The prosthetics process is a long and expensive one. “After the surgery, I am able to wear my prosthetic in short bursts, which I love,” she says. “It’s so fantastic to have that tool. My community has been supportive in helping raise money for this.”
Looking ahead: Nicole can’t wait to get back to work. She’s hopeful that accommodations can be made to allow her to continue as a nurse. “Nursing is so much a part of who I am,” she says. “I’m hoping to be back at work this fall.”
And she’s got some pretty ambitious physical goals for someone still in the midst of recovery: a bike ride with her two girls and downhill skiing this winter. She’s working with her physiotherapists and prosthetics team at Sunnybrook to help move forward.
“I’m still working on it. I’m very determined,” she says. “And hopefully I’ll do a triathlon by 2014. There’s no stopping me.”
Lenore’s story: July 11, 2009: It was Saturday afternoon, just 10 minutes until closing time on Lenore Wirtz’s fifth day of work at a women’s apparel store in Orangeville. A man came in and began browsing. He’d been in earlier in the day checking out skirts for his girlfriend and returned to purchase one for her, he said.
Suddenly, he lunged at Lenore, grabbed her and forced her into the back stock room.
“I encouraged him to rob the store and take the money instead of hurting me. I told him I wouldn’t call the police,” she recalls.
He told Lenore to give him all the money in the store and then returned to the stock room. Wrapping a long piece of twine around Lenore’s neck, he strangled her until she was unconscious. When she came to, the attacker was straddled on top of her. He pulled a knife from his back pocket. “I guess he decided he’d have to kill me so I couldn’t identify him. I got more than 31 stab wounds,” the 46-year-old says. “I was conscious.”
Lenore tried to fight back. In the struggle, her attacker stabbed his own arm with the knife. When he went to the washroom to tend to his wound, Lenore tried to get away. “I was able to stand up. I was very weak and there was blood everywhere,” Lenore says. “I just kept saying to myself, ‘I’ve got to get out. I’ve got to get out.’” The man realized Lenore was up and trying to get away. He threw her to the ground. She pleaded for her life.
Lenore realized she wouldn’t get out of there alive unless she played dead. She slowed down her breathing and watched through her eyelashes as he went through the store, stealing clothing, her purse and her phone. When he was done, he returned to check her near-lifeless body and kicked her to see if she was dead. She lay still. He fled out the back door and left in Lenore’s car.
She couldn’t see. She could barely move. But she dragged herself to the front of the store, rose to unlock the door and emerged onto the street. There, a passerby found her and called 911.
Airlifted to Sunnybrook: Lenore remained conscious as emergency personnel tended to her on the street. “When I was in the ambulance, I heard them say they were calling the air ambulance to take me to Sunnybrook. When I heard that, I knew it must be really bad. Sleepy little Orangeville doesn’t see this stuff. Sunnybrook knows trauma.”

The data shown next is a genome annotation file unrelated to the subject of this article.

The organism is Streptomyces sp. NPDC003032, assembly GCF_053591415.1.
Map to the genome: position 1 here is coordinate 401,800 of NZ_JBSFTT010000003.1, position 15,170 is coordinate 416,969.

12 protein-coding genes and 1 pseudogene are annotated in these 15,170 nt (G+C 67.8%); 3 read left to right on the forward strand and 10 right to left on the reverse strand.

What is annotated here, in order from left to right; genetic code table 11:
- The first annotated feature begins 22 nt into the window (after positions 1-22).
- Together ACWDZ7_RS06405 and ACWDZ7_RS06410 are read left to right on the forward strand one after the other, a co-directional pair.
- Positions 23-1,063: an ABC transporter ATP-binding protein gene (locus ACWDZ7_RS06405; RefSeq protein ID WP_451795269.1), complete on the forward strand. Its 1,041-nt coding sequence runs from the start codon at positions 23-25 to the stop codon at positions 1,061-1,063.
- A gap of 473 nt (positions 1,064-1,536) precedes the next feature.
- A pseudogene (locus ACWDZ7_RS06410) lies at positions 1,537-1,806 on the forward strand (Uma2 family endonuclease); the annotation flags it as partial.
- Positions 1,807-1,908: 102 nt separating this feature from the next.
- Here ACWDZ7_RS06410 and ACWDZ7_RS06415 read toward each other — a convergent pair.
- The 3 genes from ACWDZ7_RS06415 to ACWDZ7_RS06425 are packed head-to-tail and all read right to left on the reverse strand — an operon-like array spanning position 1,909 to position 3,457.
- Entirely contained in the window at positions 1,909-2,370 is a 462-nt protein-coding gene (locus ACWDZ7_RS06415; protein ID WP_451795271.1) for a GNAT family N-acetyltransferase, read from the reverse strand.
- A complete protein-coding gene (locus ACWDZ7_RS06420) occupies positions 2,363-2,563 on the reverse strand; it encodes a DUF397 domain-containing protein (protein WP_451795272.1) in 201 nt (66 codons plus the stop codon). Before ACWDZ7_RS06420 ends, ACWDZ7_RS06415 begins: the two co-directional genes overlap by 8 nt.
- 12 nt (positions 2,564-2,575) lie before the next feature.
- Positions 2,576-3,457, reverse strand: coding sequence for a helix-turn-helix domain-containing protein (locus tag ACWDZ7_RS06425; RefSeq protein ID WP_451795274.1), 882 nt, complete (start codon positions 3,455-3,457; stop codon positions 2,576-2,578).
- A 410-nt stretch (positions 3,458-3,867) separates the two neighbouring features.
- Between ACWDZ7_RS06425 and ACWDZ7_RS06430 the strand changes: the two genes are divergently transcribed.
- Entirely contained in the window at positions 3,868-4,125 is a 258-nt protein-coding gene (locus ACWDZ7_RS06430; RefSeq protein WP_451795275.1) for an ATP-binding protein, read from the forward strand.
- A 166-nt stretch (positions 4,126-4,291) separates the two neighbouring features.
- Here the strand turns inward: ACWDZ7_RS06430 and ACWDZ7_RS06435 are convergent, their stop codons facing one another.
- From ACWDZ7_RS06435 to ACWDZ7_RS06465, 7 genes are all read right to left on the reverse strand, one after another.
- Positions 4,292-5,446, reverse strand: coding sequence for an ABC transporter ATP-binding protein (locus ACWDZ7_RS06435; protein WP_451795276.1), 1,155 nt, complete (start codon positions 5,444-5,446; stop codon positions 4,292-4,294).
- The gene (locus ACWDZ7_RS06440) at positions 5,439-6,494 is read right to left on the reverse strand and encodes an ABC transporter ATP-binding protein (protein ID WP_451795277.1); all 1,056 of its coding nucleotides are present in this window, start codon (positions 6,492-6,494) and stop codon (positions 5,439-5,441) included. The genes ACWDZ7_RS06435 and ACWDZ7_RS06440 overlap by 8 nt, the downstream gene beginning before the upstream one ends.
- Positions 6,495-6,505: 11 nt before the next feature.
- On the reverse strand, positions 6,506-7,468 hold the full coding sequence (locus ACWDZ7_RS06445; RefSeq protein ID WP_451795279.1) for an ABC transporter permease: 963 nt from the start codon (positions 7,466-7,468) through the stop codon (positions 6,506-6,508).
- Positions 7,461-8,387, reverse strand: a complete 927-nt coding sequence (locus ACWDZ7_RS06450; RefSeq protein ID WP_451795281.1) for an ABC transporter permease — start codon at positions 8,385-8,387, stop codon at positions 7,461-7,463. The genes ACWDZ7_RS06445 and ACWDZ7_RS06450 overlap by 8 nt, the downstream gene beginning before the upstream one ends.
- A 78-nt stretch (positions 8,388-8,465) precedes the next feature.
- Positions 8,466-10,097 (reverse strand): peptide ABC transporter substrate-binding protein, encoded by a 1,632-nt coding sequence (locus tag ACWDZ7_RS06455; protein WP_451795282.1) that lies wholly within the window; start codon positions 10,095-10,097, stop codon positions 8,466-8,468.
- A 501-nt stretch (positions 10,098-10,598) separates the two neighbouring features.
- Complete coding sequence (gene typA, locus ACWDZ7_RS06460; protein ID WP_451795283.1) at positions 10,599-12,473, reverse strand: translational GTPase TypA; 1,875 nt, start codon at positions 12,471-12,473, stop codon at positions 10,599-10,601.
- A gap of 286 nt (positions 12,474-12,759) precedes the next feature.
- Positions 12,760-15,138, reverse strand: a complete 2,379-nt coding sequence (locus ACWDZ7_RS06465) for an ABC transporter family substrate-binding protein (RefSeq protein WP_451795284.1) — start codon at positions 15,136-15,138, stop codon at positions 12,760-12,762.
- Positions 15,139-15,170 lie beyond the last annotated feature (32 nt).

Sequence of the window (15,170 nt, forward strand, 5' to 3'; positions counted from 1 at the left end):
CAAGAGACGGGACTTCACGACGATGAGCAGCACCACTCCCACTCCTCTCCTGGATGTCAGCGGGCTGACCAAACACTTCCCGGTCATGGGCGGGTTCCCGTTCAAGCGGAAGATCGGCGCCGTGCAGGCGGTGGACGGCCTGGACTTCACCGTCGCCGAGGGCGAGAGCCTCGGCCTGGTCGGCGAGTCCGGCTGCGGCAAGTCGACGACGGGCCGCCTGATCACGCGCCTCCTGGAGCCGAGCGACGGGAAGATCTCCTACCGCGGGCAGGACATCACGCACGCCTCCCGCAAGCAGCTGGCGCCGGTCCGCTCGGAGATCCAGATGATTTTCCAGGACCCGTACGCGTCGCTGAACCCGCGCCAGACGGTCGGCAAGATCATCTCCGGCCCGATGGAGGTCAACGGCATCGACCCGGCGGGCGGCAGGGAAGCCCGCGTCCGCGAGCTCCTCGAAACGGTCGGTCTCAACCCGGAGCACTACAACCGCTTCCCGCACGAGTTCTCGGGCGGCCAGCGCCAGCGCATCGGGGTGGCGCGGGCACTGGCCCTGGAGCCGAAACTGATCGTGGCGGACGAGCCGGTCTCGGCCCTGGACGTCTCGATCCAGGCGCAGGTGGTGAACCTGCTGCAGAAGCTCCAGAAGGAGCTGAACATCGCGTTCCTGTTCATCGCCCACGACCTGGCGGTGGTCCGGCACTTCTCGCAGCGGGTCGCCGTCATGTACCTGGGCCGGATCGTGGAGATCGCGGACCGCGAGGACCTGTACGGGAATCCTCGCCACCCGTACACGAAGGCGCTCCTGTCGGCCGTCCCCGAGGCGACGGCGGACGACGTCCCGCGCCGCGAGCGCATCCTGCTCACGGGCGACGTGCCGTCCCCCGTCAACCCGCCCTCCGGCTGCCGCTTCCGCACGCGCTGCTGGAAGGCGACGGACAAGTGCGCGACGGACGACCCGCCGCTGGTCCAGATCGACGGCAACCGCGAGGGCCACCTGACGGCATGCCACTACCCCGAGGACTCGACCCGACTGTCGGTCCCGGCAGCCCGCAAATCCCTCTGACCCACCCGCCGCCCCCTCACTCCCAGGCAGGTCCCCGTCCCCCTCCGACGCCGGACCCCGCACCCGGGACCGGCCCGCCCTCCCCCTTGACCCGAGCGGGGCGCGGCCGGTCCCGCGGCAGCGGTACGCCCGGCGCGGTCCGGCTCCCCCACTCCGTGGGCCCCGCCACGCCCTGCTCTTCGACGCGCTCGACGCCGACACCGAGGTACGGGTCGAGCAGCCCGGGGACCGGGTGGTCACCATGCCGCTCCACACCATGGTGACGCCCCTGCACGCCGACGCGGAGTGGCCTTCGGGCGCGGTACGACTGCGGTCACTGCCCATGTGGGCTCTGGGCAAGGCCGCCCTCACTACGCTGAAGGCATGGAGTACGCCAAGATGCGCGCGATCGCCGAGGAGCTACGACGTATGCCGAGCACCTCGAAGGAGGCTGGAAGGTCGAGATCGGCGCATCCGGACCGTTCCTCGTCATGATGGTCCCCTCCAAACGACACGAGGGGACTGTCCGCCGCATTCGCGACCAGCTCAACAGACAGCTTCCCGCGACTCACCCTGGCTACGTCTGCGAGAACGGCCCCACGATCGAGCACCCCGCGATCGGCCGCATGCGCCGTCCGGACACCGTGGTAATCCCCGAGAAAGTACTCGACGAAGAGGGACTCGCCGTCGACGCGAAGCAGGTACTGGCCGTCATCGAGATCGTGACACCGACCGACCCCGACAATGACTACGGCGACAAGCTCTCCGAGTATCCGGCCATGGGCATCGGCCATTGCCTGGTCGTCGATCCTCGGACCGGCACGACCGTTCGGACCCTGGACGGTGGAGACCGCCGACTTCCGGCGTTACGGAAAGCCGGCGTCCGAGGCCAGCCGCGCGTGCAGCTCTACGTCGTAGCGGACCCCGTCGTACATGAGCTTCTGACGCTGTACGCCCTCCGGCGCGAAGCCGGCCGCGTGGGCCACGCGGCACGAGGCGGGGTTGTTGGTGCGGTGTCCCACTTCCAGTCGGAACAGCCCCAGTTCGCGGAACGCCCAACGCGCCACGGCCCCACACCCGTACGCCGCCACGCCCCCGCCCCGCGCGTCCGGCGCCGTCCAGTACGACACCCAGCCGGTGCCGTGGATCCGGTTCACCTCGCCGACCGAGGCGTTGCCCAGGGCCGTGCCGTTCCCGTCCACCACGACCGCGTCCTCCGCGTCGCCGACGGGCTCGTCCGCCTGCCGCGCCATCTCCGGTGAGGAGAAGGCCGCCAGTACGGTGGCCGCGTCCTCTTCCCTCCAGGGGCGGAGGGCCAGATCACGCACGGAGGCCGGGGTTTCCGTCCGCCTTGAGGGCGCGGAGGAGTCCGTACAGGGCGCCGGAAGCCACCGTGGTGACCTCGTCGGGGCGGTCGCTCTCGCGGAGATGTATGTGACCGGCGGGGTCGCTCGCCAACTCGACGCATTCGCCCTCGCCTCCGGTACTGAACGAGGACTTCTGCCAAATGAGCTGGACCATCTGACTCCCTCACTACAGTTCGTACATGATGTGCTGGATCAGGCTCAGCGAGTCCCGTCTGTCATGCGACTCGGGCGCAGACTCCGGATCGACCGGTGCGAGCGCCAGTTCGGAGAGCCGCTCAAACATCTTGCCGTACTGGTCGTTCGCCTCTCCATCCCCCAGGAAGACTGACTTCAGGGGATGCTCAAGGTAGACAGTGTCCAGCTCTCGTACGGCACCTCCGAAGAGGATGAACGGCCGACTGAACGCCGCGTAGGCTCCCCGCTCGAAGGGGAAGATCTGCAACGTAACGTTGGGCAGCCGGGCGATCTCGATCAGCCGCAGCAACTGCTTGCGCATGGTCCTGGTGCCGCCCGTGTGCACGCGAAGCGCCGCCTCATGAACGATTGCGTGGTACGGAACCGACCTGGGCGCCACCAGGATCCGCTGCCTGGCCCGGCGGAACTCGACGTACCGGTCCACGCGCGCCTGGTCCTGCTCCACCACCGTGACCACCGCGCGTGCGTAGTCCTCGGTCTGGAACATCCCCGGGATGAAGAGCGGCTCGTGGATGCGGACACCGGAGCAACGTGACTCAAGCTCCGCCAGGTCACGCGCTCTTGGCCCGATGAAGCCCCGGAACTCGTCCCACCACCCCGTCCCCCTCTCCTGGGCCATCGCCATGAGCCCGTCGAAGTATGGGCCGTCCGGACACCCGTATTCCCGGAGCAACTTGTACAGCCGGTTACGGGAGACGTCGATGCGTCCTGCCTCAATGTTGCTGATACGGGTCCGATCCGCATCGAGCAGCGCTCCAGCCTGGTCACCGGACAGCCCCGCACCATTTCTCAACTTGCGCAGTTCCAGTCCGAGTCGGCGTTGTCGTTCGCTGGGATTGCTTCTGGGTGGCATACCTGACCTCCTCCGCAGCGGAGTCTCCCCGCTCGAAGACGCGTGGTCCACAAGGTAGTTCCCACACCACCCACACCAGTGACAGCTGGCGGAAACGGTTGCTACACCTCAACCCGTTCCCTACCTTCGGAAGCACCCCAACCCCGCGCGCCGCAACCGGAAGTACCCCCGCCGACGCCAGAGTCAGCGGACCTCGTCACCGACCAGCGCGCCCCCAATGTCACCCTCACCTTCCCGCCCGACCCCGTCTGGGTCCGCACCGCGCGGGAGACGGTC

The most significant injury was to her left wrist. The attacker had cut it down to the bone. She also had two punctured lungs and a punctured liver. “Eventually the pain was too great and I was screaming in my head but nothing was coming out,” Lenore says. “The next day I woke up in critical care.”
She underwent two surgeries that first night. Surgeons repaired the wounds to her abdomen and conducted a seven-hour-long surgery to reattach her wrist. While she has limited motor skills and extreme sensitivity in her hand, doctors were able to reconnect all of the nerves and tendons.
“It was a tough time,” she says. “But I was so happy to be alive. I don’t want to make it sound like it was all happy smiles. It was emotionally difficult to try to understand what the heck had happened. It was a brutal attack and completely random. It wasn’t against me, Lenore, as a person.”
Each day brought improvements. Lenore remained in hospital for 13 days before returning home to her husband and three daughters. “My three daughters were all going back to school in six weeks,” Lenore says. “My middle daughter was heading off to university for her first year. We were trying hard to find a new normal and give her the security and confidence to go and live away from home.”
The man who attacked Lenore was convicted of attempted murder and is serving 13 years.
Three years later: Lenore has had two additional surgeries at Sunnybrook in the years since the attack. She underwent two years of hand therapy.
“It was incredible coming back as an outpatient,” she says. “It was a long way but I was prepared to do it. I’m so grateful I was able to get that kind of care.”
The Wirtz family has now settled into their new normal, Lenore says. “We are all hypersensitive to our safety,” she says. “Unfortunately, that’s been shattered for my daughters.” Each year, they celebrate Mother’s Day with high tea at Niagara-on-the-Lake.
Lenore has never returned to the store where the attack took place and memories of the incident and her recovery flood back whenever she sees an air ambulance. “I am so grateful I was taken to Sunnybrook to receive the care we received, me and my family. You can’t believe the support we received.”